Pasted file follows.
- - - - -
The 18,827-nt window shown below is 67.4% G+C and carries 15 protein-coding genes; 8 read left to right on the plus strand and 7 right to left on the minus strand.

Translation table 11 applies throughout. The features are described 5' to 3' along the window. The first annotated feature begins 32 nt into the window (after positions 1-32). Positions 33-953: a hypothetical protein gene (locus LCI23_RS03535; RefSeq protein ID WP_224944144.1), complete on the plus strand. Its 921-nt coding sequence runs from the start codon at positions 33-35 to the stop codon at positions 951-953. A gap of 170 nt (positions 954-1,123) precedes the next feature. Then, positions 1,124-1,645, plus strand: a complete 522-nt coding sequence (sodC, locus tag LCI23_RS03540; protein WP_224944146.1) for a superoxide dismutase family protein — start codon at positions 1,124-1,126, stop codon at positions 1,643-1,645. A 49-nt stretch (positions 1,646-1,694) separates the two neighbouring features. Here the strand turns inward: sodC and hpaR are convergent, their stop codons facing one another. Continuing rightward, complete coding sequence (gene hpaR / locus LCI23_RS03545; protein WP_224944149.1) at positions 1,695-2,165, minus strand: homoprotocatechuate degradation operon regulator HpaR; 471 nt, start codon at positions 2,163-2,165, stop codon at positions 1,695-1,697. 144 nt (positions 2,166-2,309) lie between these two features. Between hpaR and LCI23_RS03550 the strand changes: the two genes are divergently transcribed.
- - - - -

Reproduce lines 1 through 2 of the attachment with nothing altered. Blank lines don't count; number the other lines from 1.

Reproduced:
The 18,827-nt window shown below is 67.4% G+C and carries 15 protein-coding genes; 8 read left to right on the plus strand and 7 right to left on the minus strand.

Translation table 11 applies throughout. The features are described 5' to 3' along the window. The first annotated feature begins 32 nt into the window (after positions 1-32). Positions 33-953: a hypothetical protein gene (locus LCI23_RS03535; RefSeq protein ID WP_224944144.1), complete on the plus strand. Its 921-nt coding sequence runs from the start codon at positions 33-35 to the stop codon at positions 951-953. A gap of 170 nt (positions 954-1,123) precedes the next feature. Then, positions 1,124-1,645, plus strand: a complete 522-nt coding sequence (sodC, locus tag LCI23_RS03540; protein WP_224944146.1) for a superoxide dismutase family protein — start codon at positions 1,124-1,126, stop codon at positions 1,643-1,645. A 49-nt stretch (positions 1,646-1,694) separates the two neighbouring features. Here the strand turns inward: sodC and hpaR are convergent, their stop codons facing one another. Continuing rightward, complete coding sequence (gene hpaR / locus LCI23_RS03545; protein WP_224944149.1) at positions 1,695-2,165, minus strand: homoprotocatechuate degradation operon regulator HpaR; 471 nt, start codon at positions 2,163-2,165, stop codon at positions 1,695-1,697. 144 nt (positions 2,166-2,309) lie between these two features. Between hpaR and LCI23_RS03550 the strand changes: the two genes are divergently transcribed.